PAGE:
The Signs of the Times

July 23, 1902

Satan's Rebellion


How art thou fallen from heaven, O Lucifer, son of the morning! how art thou cut down to the ground, which didst weaken the nations! For thou hast said in thine heart, I will ascend into heaven, I will exalt my throne above the stars of God; I will sit also upon the mount of the congregation, in the sides of the north; I will ascend above the heights of the clouds; I will be like the Most High. Yet thou shalt be brought down to hell, to the sides of the pit.” ST July 23, 1902, par. 1

Among the inhabitants of heaven, Satan, next to Christ, was at one time most honored of God, and highest in power and glory. Before his fall, Lucifer, “son of the morning,” was first of the covering cherubs, holy and undefiled. He stood in the presence of the great Creator, and the ceaseless beams of glory enshrouding the eternal God rested upon him. ST July 23, 1902, par. 2

Little by little, Lucifer came to indulge the desire for self-exaltation. Because of the exaltation of Christ, the One equal with the Father, he allowed jealousy to arise in his heart. ST July 23, 1902, par. 3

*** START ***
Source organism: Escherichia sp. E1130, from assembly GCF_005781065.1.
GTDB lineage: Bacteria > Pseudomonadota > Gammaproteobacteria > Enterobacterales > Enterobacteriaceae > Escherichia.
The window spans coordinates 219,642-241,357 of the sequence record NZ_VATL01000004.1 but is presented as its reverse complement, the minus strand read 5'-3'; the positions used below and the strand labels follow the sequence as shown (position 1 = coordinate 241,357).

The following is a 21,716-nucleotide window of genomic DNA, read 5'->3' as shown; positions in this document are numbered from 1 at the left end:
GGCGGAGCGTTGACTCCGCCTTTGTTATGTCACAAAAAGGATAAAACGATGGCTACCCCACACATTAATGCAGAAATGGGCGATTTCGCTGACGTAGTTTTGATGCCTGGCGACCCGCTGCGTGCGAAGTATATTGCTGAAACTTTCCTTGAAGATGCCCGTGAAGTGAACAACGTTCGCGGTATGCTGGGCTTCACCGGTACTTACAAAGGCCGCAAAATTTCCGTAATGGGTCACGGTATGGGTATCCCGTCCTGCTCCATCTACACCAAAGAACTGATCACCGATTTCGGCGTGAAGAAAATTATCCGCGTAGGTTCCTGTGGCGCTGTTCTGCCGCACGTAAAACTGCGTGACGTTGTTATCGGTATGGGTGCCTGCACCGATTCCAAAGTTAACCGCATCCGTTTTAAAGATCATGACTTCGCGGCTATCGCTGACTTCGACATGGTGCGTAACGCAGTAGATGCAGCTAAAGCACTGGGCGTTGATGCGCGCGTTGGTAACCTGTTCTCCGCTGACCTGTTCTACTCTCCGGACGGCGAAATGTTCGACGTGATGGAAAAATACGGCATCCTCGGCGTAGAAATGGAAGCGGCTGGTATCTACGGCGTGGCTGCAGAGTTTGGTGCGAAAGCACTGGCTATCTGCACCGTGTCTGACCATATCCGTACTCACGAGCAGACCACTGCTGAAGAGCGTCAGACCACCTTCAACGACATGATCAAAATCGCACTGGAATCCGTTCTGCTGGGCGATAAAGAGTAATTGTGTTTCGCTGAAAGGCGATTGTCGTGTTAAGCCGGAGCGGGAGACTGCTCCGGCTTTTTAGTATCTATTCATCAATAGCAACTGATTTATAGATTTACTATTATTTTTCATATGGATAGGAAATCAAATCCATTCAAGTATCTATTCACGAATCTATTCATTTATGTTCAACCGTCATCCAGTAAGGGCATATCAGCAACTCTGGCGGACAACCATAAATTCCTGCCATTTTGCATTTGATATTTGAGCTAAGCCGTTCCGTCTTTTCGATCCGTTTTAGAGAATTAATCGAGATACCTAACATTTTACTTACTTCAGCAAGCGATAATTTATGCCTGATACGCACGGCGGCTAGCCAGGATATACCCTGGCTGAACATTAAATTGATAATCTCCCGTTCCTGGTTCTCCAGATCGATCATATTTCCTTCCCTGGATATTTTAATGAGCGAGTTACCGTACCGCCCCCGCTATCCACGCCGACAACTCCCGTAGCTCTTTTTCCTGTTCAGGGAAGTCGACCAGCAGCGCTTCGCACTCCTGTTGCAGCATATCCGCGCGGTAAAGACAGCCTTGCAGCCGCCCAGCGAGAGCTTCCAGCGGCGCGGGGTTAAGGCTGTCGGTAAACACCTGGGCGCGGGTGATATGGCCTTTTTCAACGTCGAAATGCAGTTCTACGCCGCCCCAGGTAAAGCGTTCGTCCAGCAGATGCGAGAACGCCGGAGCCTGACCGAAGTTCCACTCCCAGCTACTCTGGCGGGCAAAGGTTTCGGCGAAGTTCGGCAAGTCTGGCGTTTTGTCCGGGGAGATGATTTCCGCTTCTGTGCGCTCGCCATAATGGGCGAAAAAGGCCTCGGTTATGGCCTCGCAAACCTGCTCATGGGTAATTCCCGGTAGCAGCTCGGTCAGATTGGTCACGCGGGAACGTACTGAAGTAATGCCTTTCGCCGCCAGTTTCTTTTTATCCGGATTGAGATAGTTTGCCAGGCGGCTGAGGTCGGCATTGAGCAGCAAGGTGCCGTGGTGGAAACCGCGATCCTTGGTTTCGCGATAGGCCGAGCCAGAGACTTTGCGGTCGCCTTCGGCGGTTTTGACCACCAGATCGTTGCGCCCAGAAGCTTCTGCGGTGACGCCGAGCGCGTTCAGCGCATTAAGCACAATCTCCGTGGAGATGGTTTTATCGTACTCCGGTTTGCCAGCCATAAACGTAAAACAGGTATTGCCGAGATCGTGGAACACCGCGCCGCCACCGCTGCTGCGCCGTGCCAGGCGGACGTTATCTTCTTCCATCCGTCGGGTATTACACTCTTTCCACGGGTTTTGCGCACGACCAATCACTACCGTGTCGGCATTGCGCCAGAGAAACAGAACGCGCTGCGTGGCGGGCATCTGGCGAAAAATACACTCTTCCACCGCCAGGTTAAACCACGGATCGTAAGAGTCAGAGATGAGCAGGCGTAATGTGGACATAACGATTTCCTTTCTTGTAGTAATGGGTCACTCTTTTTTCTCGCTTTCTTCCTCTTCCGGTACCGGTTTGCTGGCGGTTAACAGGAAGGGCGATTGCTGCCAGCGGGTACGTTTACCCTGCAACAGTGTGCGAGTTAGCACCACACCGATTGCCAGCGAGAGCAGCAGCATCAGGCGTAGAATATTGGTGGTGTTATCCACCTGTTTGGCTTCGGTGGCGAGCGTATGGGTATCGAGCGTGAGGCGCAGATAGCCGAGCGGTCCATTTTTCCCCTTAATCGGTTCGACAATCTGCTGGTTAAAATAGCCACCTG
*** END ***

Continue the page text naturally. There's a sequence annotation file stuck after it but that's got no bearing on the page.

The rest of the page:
“Why,” he questioned, “should Christ have the supremacy? Why is he honored above Lucifer?” ST July 23, 1902, par. 4

Tho all his glory was from God, Lucifer came to regard it as pertaining to himself. Not content with his position, tho honored above the heavenly host, he ventured to covet homage due alone to the Creator. Leaving his place in the immediate presence of the Father, he went forth to diffuse the spirit of discontent among the angels. He worked with mysterious secrecy, and for a time concealed his real purpose under an appearance of reverence for God. He began to insinuate doubts concerning the laws that governed heavenly beings,—laws that he declared were arbitrary, detrimental to the interests of the heavenly universe, and in need of change. Vital interests were at stake. Would Lucifer succeed in undermining confidence in God's law? Would he make so apparent these supposed defects in the law, that the inhabitants of the heavenly universe would be justified in claiming that the law could be improved? ST July 23, 1902, par. 5

By his rebellion against God's law, Satan brought sin into existence; for “sin is the transgression of the law.” ST July 23, 1902, par. 6

God in His wisdom did not use measures of force to suppress Satan's rebellion. Such measures would have aroused sympathy for Satan, strengthening his rebellion rather than lessening his power. If God had at the outset punished his rebellion, many more would have looked upon him as one who had been dealt with unjustly, and would have followed his example. It was necessary for him to have time and opportunity to develop his false principles. There was war in heaven, and the Prince of life overcame the apostate. Satan was cast out of heaven, with the angels who had united with him. ST July 23, 1902, par. 7